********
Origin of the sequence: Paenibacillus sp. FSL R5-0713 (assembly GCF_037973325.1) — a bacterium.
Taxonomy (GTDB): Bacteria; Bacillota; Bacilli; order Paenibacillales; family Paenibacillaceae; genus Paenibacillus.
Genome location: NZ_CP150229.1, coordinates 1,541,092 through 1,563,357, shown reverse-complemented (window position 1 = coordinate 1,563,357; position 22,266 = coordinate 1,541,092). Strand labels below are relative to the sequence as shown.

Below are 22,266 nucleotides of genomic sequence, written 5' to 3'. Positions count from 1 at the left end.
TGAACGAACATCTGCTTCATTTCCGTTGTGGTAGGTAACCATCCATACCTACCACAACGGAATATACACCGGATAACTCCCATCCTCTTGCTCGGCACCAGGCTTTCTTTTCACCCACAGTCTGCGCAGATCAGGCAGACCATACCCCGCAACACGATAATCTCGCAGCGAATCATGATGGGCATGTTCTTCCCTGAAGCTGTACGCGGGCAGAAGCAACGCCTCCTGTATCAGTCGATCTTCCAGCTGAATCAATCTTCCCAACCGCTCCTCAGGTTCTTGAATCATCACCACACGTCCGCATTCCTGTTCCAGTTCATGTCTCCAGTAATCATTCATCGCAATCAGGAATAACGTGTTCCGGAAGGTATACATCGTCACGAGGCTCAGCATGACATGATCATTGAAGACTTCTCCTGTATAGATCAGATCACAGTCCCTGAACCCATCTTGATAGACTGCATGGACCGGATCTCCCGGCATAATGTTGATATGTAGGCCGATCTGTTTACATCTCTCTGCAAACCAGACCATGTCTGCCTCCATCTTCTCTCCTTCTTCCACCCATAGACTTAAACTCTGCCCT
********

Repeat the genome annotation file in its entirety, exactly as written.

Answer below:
Origin of the sequence: Paenibacillus sp. FSL R5-0713 (assembly GCF_037973325.1) — a bacterium.
Taxonomy (GTDB): Bacteria; Bacillota; Bacilli; order Paenibacillales; family Paenibacillaceae; genus Paenibacillus.
Genome location: NZ_CP150229.1, coordinates 1,541,092 through 1,563,357, shown reverse-complemented (window position 1 = coordinate 1,563,357; position 22,266 = coordinate 1,541,092). Strand labels below are relative to the sequence as shown.

Below are 22,266 nucleotides of genomic sequence, written 5' to 3'. Positions count from 1 at the left end.
TGAACGAACATCTGCTTCATTTCCGTTGTGGTAGGTAACCATCCATACCTACCACAACGGAATATACACCGGATAACTCCCATCCTCTTGCTCGGCACCAGGCTTTCTTTTCACCCACAGTCTGCGCAGATCAGGCAGACCATACCCCGCAACACGATAATCTCGCAGCGAATCATGATGGGCATGTTCTTCCCTGAAGCTGTACGCGGGCAGAAGCAACGCCTCCTGTATCAGTCGATCTTCCAGCTGAATCAATCTTCCCAACCGCTCCTCAGGTTCTTGAATCATCACCACACGTCCGCATTCCTGTTCCAGTTCATGTCTCCAGTAATCATTCATCGCAATCAGGAATAACGTGTTCCGGAAGGTATACATCGTCACGAGGCTCAGCATGACATGATCATTGAAGACTTCTCCTGTATAGATCAGATCACAGTCCCTGAACCCATCTTGATAGACTGCATGGACCGGATCTCCCGGCATAATGTTGATATGTAGGCCGATCTGTTTACATCTCTCTGCAAACCAGACCATGTCTGCCTCCATCTTCTCTCCTTCTTCCACCCATAGACTTAAACTCTGCCCT